Tuesday, Fox subsidiary MySpace announced it was laying off 420 of its 1,420 employees. It’s hard to tell from outside what this means, and it’s in fact likely that today even the most knowledgeable insiders can’t say for sure what the future brings.
Here are four possible explanations.
1. MySpace was fat, dumb and happy. This sentence appeared in dozens of news accounts:
“Simply put, our staffing levels were bloated and hindered our ability to be an efficient and nimble team-oriented company,” MySpace CEO Owen Van Natta said in a statement.Van Natta was only hired in April and previously was a top exec at Facebook. Perhaps Van Natta was right: late last year, the larger Facebook had an estimated 700 employees (according to Reuters via Wikipedia).
2. Fox has botched the acquisition. MySpace was once dominant, but being a subsidiary of big old media has not helped MySpace cope with increasing competition from its Web 2.0 rivals (especially Facebook). Fox Interactive Media (the division created four years ago to manage all the parent company’s new media efforts) is also in trouble and facing its own layoffs.
3. MySpace is in trouble. Its subscriber base is flat, while Facebook has been rapidly growing. Facebook took #1 worldwide last year, and passed MySpace in the US last month. Meanwhile, Twitter is also gaining on MySpace.
Network effects business rewards those who get ahead, and right now it’s hard to see how MySpace will dislodge Facebook. Is it consigned to be a permanent #2 (or even 2nd tier) ala Yahoo or HP workstations or Sony Ericsson or Motorola cell phones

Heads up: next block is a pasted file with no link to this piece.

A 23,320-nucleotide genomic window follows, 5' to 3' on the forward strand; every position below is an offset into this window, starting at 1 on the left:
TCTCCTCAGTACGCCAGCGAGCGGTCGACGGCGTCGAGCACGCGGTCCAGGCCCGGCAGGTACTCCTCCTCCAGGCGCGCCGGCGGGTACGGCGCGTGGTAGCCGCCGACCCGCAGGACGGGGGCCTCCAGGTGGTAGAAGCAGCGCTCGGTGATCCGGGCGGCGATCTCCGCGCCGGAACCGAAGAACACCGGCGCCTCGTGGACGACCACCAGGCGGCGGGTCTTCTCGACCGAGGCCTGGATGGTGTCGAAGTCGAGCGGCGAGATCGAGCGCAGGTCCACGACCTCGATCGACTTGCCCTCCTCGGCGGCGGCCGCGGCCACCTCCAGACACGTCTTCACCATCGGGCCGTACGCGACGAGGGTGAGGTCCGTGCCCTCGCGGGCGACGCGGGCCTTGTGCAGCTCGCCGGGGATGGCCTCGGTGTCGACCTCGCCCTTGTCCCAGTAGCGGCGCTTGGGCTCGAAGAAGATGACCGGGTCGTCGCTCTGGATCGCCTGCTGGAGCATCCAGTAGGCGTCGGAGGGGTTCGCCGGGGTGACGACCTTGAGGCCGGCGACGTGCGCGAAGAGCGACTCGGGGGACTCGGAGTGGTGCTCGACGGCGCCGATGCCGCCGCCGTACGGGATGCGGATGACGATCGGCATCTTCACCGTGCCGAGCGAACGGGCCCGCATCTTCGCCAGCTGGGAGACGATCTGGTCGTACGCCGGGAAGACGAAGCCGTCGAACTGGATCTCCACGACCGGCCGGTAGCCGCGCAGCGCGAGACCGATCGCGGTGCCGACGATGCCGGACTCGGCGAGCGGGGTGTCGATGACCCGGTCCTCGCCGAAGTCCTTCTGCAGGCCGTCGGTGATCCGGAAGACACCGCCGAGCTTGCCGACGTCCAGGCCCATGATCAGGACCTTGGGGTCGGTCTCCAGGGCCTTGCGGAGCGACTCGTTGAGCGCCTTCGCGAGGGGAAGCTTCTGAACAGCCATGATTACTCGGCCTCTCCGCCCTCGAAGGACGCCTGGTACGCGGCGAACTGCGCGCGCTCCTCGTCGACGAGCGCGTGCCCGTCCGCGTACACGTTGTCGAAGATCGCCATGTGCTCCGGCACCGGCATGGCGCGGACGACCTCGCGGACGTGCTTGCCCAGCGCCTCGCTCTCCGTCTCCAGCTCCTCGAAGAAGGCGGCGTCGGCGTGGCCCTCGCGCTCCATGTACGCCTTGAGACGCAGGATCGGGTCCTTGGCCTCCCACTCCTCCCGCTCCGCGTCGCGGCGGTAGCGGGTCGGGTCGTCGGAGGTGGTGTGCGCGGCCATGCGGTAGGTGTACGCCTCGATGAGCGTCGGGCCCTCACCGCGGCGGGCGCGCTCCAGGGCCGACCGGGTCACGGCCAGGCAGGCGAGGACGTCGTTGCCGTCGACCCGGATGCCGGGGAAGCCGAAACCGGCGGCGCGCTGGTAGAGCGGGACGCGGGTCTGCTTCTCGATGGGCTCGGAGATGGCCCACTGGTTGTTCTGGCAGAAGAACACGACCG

On the other hand, MySpace could find a nice way to segment its audience to meet needs not being met by Facebook. The latter has found some clever ways to apply its technology, and so far LinkedIn has a distinct (even if overlapping) value proposition with Facebook. Apple has found its niche PC business to be a profitable one, and has used it to support its market leading music distribution system. (MySpace is the only one of the big 3 with a full-fledged media company behind it).
4. It’s symptomatic of broader Web 2.0 problems. A chronic problem for Web 2.0 companies (like many Web 1.0 companies) has been winning users but not revenues. MySpace was among a list of 11 Web 2.0 companies that CNET last year predicted were facing trouble. (The forecast troubles also included Twitter but not Facebook).
My crystal ball doesn’t say whether MySpace can turn it around, or whether these troubles extend to Facebook and Twitter. Right now, I feel like the Web 1.0 skeptics did in 1999: which would have caused me to reject spectacular failures like Webvan and Pets.com, but also (apparently) lasting companies like Google and Amazon.